Many cows in a herd near Kris' dad's farm were diagnosed with bovine tuberculosis. To track down the source, the state tested every herd within a ten-mile radius of that farm. They also tested deer. They also tested farms that sold animals to that farm or were sold from that farm.
Two and a half years ago, we sold two bulls to that farm. So on April 6, we found out our herd was going to be tested.
When I first learned about this, I thought that if your herd had TB, you couldn't farm anymore, because your facilities and land would be infected. The state comes and puts lime on your fields and helps you sanitize everything, but you have to observe a waiting period. Since there's no vaccine or medication for tuberculosis, if the cattle have it, they put them down. What if you don't have enough money to build up your herd again? I was really worried, because I thought that if we had TB, then Kris would have to find a new career. I asked him repeatedly - for a worst case scenario - to tell me exactly what job he'd be doing if we weren't farming. (He gave me a different answer every time. Some of them were even sincere.)
They couldn't come and test until the end of April, because there were 66 farms within a ten-mile radius of the original farm. Yes, 66 herds to test! Kris' dad's was one of them and had no positive reactors. Hooray!
The state vets brought their own chutes, which are really a set of portable gates with a headlock. Over two days, they (with of course Kris and the guys' help) tested over 500 animals. They do the test by giving them a tiny shot at the base of their tails. They also had to give them a special ear tag. It took many hours.
Then two days later, they had to do it all over again. This time, they had to check every single one of them to see if they had a reaction to the shot.
If they have a reaction, they take blood. Then then do a blood test. If the cow doesn't pass the blood test, they put her down to look for lesions. If they don't see lesions, they check the lymph nodes under a microscope.
On the day they checked for reactors, Kris was at the barn helping ... and I was waiting anxiously to see how many had a reaction. What if our whole herd had TB? What number was he going to tell me? Whatever it was, it was going to really affect our future plans.
Finally, they were done, and we had seven reactors. It was way fewer than the percentage of reactors they were assuming we'd get. They said that this didn't mean they had TB - just some cattle are more sensitive than others. They also said that the reactions were very small - like mosquito bites, and on the affected farm the reactions were the size of bananas.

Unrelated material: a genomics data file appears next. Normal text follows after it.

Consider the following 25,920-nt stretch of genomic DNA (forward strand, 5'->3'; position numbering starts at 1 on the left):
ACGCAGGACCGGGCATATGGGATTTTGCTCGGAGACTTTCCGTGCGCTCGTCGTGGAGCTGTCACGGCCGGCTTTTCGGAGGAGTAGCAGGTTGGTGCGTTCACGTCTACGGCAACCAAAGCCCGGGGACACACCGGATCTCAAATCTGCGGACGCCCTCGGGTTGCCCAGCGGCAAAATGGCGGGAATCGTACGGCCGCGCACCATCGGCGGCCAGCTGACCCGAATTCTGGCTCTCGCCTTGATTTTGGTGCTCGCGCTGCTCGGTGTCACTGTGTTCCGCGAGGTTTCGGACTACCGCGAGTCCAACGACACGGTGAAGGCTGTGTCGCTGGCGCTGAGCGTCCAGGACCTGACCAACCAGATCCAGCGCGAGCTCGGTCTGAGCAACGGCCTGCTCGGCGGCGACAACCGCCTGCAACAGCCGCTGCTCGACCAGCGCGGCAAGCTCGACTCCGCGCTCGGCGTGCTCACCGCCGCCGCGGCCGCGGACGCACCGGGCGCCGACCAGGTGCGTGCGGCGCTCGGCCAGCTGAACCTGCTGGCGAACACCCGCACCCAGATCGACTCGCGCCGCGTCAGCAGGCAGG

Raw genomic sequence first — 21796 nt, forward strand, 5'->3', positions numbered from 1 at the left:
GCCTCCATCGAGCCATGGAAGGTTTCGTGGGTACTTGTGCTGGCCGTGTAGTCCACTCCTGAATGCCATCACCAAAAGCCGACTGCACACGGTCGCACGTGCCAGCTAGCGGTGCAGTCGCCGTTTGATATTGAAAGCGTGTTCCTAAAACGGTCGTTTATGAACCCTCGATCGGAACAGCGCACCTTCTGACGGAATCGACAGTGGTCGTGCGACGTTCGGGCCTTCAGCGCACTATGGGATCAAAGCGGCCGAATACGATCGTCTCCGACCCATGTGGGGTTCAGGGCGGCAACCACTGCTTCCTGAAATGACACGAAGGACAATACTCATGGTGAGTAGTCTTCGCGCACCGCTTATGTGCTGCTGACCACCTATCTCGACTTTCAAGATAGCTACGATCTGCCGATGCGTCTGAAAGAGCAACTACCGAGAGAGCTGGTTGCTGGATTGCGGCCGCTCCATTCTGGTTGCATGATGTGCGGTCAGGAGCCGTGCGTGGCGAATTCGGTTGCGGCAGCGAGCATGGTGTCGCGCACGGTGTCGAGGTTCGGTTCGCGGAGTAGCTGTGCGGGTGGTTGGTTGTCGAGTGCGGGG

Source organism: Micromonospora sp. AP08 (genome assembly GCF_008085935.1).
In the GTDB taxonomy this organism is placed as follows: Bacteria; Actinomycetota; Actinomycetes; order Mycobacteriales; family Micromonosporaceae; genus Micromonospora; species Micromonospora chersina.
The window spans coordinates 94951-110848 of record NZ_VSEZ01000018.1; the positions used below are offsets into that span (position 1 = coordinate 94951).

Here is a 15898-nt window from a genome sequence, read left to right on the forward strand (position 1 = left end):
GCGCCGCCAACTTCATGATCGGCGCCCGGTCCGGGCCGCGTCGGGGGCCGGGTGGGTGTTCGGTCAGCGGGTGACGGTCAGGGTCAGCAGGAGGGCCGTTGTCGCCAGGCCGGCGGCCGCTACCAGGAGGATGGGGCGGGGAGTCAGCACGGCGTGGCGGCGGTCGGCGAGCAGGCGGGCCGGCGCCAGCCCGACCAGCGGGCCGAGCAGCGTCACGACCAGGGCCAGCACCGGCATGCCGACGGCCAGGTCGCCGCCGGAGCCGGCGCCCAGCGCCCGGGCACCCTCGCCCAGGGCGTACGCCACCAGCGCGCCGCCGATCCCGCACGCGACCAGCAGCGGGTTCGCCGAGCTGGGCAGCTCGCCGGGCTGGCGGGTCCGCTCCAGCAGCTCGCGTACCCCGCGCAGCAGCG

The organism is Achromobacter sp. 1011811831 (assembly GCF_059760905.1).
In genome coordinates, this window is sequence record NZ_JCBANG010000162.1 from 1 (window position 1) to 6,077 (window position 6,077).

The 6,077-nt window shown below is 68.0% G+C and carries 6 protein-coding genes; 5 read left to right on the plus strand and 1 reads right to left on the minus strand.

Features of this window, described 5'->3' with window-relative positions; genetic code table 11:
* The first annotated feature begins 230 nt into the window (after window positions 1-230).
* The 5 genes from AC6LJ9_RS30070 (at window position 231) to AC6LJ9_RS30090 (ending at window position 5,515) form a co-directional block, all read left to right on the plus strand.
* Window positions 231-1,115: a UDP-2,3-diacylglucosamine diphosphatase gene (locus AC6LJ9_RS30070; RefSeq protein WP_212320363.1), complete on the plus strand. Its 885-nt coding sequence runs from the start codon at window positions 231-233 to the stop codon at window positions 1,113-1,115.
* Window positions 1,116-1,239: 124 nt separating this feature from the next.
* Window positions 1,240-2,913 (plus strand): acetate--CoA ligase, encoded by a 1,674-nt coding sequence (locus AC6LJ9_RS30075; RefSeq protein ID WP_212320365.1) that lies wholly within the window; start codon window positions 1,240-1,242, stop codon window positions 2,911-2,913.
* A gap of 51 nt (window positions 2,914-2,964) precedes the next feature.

I was feeling pretty good. So, the news a week later from Kris really crushed me. Out of the seven blood tests, two of them tested positive.
The state vet assured us the blood tests aren't 100% accurate. (Thank goodness?)
It seems like they would immediately swoop in and take the two cows. But since they're doing this all over the state, it took a little longer. Two weeks after we got that call, they took away the cows to be put down. The state paid us for them, which made it a little less painful for us, but crummy for them.
My dad called it the Salem Witch Trial of TB tests.
Three days after they took them, they called and gave us the good news - no lesions. They told us we passed step one, and we'd get the microscope test results today.
So today we got the call - NO TB! TB-FREE! What an incredible relief. I've been thinking about this and worrying about it every day for 44 days.
Like I said, there's no vaccine or medicine for bovine tuberculosis. The original farm isn't at fault. You can't control disease that's passed by respiratory secretions. In Michigan, bovine TB has been found in "white-tailed deer, elk, black bear, bobcat, coyote, opossum, raccoon, and red fox." (Quit congregating, animals!)
I feel for those farmers and any farmers who have TB in their herd. Of course none of us want TB in our cattle or our people. The state and the farmers all only have the public's best interest in mind. I wish all farmers and herds clean bills of health!
Thankfully, I'm writing the ending I was hoping for all along. Looks like Kris is still going to be a farmer tomorrow.